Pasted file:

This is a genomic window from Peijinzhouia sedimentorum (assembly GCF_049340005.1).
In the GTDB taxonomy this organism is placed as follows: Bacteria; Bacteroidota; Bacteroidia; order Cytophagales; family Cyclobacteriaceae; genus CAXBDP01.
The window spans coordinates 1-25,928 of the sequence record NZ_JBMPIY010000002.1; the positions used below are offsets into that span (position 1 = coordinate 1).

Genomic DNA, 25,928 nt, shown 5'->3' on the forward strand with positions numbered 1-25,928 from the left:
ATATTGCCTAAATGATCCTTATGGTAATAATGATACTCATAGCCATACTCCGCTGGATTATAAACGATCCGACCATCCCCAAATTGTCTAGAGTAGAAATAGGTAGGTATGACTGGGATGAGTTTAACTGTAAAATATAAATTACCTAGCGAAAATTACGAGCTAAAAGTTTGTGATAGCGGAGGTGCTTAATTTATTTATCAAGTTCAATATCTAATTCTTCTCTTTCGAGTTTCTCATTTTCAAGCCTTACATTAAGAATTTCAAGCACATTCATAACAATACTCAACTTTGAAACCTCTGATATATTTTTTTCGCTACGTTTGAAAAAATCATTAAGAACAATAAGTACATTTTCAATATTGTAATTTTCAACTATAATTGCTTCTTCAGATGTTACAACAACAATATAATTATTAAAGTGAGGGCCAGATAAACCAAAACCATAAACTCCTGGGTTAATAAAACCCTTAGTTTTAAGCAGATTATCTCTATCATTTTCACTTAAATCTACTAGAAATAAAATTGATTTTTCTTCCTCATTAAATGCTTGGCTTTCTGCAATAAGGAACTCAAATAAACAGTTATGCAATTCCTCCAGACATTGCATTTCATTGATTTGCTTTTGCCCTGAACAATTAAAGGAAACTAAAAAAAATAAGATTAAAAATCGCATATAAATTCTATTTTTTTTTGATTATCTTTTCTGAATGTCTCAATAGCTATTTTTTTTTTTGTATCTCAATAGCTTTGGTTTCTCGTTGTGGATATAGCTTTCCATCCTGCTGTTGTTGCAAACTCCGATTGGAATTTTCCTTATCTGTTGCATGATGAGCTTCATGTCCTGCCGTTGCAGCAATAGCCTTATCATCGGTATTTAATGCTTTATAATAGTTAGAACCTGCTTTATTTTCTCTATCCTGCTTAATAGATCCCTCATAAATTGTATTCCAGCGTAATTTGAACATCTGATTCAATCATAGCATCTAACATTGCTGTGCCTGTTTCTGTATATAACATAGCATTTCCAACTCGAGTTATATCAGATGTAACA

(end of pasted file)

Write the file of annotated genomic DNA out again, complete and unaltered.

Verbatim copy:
This is a genomic window from Peijinzhouia sedimentorum (assembly GCF_049340005.1).
In the GTDB taxonomy this organism is placed as follows: Bacteria; Bacteroidota; Bacteroidia; order Cytophagales; family Cyclobacteriaceae; genus CAXBDP01.
The window spans coordinates 1-25,928 of the sequence record NZ_JBMPIY010000002.1; the positions used below are offsets into that span (position 1 = coordinate 1).

Genomic DNA, 25,928 nt, shown 5'->3' on the forward strand with positions numbered 1-25,928 from the left:
ATATTGCCTAAATGATCCTTATGGTAATAATGATACTCATAGCCATACTCCGCTGGATTATAAACGATCCGACCATCCCCAAATTGTCTAGAGTAGAAATAGGTAGGTATGACTGGGATGAGTTTAACTGTAAAATATAAATTACCTAGCGAAAATTACGAGCTAAAAGTTTGTGATAGCGGAGGTGCTTAATTTATTTATCAAGTTCAATATCTAATTCTTCTCTTTCGAGTTTCTCATTTTCAAGCCTTACATTAAGAATTTCAAGCACATTCATAACAATACTCAACTTTGAAACCTCTGATATATTTTTTTCGCTACGTTTGAAAAAATCATTAAGAACAATAAGTACATTTTCAATATTGTAATTTTCAACTATAATTGCTTCTTCAGATGTTACAACAACAATATAATTATTAAAGTGAGGGCCAGATAAACCAAAACCATAAACTCCTGGGTTAATAAAACCCTTAGTTTTAAGCAGATTATCTCTATCATTTTCACTTAAATCTACTAGAAATAAAATTGATTTTTCTTCCTCATTAAATGCTTGGCTTTCTGCAATAAGGAACTCAAATAAACAGTTATGCAATTCCTCCAGACATTGCATTTCATTGATTTGCTTTTGCCCTGAACAATTAAAGGAAACTAAAAAAAATAAGATTAAAAATCGCATATAAATTCTATTTTTTTTTGATTATCTTTTCTGAATGTCTCAATAGCTATTTTTTTTTTTGTATCTCAATAGCTTTGGTTTCTCGTTGTGGATATAGCTTTCCATCCTGCTGTTGTTGCAAACTCCGATTGGAATTTTCCTTATCTGTTGCATGATGAGCTTCATGTCCTGCCGTTGCAGCAATAGCCTTATCATCGGTATTTAATGCTTTATAATAGTTAGAACCTGCTTTATTTTCTCTATCCTGCTTAATAGATCCCTCATAAATTGTATTCCAGCGTAATTTGAACATCTGATTCAATCATAGCATCTAACATTGCTGTGCCTGTTTCTGTATATAACATAGCATTTCCAACTCGAGTTATATCAGATGTAACA